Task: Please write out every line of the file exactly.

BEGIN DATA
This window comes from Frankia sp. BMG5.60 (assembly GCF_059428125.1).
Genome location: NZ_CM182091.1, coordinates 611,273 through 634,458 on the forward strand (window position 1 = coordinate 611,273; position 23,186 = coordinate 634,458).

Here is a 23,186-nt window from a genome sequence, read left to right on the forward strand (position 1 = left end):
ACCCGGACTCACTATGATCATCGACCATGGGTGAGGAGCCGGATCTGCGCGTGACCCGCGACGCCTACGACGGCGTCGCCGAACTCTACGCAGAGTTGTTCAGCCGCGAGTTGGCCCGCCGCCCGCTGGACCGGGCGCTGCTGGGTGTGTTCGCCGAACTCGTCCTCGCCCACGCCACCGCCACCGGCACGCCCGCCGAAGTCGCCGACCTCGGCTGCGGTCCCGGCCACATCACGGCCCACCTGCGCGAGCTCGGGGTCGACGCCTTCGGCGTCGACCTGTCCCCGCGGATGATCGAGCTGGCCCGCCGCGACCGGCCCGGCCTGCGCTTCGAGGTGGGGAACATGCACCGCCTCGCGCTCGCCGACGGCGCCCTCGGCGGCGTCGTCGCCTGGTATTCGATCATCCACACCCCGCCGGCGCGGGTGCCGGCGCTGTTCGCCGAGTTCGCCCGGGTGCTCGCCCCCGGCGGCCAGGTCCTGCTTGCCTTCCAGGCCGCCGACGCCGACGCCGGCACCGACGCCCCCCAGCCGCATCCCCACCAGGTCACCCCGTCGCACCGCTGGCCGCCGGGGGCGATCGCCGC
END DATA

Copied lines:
This window comes from Frankia sp. BMG5.60 (assembly GCF_059428125.1).
Genome location: NZ_CM182091.1, coordinates 611,273 through 634,458 on the forward strand (window position 1 = coordinate 611,273; position 23,186 = coordinate 634,458).

Here is a 23,186-nt window from a genome sequence, read left to right on the forward strand (position 1 = left end):
ACCCGGACTCACTATGATCATCGACCATGGGTGAGGAGCCGGATCTGCGCGTGACCCGCGACGCCTACGACGGCGTCGCCGAACTCTACGCAGAGTTGTTCAGCCGCGAGTTGGCCCGCCGCCCGCTGGACCGGGCGCTGCTGGGTGTGTTCGCCGAACTCGTCCTCGCCCACGCCACCGCCACCGGCACGCCCGCCGAAGTCGCCGACCTCGGCTGCGGTCCCGGCCACATCACGGCCCACCTGCGCGAGCTCGGGGTCGACGCCTTCGGCGTCGACCTGTCCCCGCGGATGATCGAGCTGGCCCGCCGCGACCGGCCCGGCCTGCGCTTCGAGGTGGGGAACATGCACCGCCTCGCGCTCGCCGACGGCGCCCTCGGCGGCGTCGTCGCCTGGTATTCGATCATCCACACCCCGCCGGCGCGGGTGCCGGCGCTGTTCGCCGAGTTCGCCCGGGTGCTCGCCCCCGGCGGCCAGGTCCTGCTTGCCTTCCAGGCCGCCGACGCCGACGCCGGCACCGACGCCCCCCAGCCGCATCCCCACCAGGTCACCCCGTCGCACCGCTGGCCGCCGGGGGCGATCGCCGC